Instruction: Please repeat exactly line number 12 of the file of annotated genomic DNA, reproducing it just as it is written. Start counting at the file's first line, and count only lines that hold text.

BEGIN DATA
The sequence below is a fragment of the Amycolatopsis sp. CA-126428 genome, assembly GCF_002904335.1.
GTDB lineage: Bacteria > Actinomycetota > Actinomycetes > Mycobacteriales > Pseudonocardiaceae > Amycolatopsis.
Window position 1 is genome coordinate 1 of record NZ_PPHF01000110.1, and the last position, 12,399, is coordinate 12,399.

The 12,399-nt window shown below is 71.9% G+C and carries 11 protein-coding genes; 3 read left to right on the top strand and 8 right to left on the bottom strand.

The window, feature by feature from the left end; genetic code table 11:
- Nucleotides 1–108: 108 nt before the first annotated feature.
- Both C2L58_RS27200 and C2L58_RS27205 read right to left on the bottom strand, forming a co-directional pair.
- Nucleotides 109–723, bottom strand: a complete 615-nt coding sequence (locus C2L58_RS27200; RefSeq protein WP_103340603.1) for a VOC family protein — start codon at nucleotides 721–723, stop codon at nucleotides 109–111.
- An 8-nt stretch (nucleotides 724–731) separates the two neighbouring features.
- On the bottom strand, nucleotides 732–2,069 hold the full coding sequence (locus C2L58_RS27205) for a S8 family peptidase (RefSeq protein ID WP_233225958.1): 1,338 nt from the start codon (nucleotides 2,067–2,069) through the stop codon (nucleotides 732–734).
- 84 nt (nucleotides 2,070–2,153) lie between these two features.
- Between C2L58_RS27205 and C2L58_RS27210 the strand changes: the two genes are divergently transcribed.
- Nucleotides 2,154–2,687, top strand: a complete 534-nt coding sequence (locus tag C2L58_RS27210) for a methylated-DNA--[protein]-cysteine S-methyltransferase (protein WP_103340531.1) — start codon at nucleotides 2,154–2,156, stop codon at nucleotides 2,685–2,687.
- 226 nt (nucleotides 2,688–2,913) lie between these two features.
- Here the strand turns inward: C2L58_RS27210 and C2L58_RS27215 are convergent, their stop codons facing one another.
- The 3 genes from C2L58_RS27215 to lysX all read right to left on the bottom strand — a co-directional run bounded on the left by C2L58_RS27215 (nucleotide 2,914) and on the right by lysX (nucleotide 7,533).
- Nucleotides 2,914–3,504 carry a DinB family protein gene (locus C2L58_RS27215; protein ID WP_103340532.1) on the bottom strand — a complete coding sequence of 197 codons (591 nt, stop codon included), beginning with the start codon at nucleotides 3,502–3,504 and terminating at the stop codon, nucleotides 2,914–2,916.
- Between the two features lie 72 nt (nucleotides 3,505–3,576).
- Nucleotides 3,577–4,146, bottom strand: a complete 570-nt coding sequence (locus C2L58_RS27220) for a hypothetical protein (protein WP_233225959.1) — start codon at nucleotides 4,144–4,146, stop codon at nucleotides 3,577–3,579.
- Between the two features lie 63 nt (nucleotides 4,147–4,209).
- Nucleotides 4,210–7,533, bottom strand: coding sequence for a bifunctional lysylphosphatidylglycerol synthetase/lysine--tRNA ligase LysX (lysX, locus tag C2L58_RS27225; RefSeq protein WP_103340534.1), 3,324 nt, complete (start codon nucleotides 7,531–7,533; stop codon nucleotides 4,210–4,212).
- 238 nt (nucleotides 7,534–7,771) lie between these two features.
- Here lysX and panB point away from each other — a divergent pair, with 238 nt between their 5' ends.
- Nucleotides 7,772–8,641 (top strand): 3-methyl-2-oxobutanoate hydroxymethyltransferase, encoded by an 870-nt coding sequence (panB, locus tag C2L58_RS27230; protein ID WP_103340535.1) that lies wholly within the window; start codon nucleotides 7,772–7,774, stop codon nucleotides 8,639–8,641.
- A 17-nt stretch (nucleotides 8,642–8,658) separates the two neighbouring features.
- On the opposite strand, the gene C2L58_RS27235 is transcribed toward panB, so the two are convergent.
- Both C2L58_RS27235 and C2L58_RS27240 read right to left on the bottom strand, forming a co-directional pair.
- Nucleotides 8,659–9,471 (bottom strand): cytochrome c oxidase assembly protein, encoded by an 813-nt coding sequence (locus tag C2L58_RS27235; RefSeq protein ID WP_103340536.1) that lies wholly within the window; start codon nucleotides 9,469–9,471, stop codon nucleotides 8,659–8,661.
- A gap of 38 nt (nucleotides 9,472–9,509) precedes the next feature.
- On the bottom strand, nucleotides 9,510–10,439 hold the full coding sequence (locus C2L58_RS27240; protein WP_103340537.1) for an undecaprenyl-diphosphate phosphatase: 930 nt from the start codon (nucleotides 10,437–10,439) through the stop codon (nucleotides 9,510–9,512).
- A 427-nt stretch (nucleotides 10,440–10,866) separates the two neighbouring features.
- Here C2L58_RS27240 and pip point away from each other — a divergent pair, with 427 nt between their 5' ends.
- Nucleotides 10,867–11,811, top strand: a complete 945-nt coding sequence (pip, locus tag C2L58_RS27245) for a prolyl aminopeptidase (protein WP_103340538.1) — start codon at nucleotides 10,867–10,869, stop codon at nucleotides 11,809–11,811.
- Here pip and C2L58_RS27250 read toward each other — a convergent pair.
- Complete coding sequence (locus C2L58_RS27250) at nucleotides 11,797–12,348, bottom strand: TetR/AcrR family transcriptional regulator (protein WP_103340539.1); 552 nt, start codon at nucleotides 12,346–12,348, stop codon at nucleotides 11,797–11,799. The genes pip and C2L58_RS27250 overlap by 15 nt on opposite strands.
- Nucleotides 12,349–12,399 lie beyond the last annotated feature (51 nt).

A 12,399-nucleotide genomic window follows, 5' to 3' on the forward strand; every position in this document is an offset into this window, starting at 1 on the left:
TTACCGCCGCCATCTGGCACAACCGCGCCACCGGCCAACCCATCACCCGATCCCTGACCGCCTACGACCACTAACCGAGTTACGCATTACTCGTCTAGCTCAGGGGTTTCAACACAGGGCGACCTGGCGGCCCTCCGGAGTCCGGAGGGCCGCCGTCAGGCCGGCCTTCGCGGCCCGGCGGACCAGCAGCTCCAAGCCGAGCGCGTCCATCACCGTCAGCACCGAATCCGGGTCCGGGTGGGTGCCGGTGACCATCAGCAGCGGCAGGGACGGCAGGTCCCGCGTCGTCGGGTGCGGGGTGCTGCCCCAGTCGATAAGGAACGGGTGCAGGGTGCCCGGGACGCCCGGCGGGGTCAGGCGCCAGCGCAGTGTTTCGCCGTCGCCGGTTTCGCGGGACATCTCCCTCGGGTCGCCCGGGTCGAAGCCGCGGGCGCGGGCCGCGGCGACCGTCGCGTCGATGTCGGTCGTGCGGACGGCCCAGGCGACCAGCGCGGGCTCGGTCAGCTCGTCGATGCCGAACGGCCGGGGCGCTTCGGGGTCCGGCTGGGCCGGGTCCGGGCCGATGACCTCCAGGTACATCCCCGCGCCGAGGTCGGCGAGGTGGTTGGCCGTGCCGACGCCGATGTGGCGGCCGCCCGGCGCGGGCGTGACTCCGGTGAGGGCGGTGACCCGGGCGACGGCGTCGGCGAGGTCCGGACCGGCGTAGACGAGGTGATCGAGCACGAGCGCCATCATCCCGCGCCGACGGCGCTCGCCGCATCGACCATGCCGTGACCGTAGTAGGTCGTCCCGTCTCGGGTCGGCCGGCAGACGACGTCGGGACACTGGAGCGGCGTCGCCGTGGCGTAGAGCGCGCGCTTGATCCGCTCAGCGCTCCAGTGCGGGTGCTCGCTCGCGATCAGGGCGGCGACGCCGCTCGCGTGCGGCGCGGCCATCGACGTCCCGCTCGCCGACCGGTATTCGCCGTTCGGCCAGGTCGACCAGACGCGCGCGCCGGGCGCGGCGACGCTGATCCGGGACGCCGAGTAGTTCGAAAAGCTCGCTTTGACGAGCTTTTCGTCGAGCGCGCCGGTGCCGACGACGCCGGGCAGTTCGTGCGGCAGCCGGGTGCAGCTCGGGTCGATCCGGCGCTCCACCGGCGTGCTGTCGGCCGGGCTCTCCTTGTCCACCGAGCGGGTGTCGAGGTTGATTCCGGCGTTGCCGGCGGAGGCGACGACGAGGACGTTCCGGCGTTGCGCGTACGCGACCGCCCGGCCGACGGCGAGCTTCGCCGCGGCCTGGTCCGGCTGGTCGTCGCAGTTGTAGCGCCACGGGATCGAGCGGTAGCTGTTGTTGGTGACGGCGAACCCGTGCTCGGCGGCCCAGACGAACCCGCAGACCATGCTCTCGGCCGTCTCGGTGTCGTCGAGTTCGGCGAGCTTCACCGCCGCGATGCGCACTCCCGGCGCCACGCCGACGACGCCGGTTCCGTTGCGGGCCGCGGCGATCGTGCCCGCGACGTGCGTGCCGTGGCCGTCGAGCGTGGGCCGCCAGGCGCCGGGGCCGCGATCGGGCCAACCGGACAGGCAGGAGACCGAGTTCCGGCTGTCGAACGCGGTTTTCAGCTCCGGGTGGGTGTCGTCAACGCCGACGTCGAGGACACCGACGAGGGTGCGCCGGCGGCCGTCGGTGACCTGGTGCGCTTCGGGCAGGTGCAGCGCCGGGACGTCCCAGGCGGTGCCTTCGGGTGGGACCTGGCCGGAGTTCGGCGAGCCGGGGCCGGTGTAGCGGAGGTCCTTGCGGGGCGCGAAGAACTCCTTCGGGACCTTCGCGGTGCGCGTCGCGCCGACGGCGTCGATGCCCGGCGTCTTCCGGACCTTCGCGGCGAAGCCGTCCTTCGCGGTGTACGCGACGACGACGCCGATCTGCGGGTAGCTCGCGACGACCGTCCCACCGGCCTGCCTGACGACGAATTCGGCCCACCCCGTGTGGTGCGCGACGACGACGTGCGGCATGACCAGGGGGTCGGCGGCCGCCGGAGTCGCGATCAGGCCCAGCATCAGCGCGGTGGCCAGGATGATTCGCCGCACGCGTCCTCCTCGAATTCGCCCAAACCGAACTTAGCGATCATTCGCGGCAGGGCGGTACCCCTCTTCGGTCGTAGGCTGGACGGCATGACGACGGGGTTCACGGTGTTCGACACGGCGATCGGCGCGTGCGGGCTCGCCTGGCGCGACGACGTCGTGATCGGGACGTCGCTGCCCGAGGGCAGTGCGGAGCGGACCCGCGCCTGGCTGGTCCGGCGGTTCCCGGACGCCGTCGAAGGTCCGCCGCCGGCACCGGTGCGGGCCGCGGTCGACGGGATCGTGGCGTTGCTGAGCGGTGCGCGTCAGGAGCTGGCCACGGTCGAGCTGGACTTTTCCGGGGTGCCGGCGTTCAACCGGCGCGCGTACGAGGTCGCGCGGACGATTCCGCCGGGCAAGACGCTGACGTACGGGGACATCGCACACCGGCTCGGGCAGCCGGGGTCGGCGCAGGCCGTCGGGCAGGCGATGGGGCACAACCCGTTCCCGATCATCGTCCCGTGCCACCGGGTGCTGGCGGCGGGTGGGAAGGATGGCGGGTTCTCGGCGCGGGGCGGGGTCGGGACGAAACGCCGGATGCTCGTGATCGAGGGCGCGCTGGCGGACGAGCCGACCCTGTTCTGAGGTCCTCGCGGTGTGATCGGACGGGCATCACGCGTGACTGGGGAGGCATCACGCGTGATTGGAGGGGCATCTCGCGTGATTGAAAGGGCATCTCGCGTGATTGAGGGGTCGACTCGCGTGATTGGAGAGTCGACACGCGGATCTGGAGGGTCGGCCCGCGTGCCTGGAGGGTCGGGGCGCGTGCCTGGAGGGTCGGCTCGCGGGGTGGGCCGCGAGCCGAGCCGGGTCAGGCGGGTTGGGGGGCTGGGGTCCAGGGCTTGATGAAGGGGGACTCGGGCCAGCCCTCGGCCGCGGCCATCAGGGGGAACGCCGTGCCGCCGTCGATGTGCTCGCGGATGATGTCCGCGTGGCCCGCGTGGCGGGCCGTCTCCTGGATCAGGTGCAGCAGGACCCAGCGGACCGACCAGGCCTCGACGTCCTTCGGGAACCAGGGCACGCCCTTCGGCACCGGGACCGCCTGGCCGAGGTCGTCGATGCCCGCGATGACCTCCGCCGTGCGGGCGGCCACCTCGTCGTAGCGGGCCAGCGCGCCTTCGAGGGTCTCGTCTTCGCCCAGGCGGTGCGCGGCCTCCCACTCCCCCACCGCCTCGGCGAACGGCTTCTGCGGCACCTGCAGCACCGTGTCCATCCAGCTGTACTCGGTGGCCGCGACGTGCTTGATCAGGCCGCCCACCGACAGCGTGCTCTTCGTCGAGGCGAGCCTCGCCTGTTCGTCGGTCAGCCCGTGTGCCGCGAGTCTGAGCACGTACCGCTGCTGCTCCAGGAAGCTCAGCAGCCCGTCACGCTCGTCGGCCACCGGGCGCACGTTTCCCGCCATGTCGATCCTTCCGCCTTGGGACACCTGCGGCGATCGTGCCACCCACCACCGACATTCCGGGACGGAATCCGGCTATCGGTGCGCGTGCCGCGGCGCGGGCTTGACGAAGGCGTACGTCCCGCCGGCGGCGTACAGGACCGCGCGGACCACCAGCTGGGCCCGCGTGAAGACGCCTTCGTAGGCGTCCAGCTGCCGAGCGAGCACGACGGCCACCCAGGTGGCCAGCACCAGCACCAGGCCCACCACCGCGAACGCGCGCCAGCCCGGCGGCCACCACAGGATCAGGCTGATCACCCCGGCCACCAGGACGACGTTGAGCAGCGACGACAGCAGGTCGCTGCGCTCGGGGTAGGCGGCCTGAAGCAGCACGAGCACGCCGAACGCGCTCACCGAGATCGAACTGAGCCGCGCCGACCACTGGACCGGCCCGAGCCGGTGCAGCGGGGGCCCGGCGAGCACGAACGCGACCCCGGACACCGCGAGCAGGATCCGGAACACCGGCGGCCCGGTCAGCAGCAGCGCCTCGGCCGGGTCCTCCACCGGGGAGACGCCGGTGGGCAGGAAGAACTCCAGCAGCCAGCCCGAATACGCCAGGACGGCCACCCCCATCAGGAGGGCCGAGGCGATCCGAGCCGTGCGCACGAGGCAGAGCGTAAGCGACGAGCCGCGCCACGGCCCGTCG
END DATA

- Between C2L58_RS27205 and C2L58_RS27210 the strand changes: the two genes are divergently transcribed.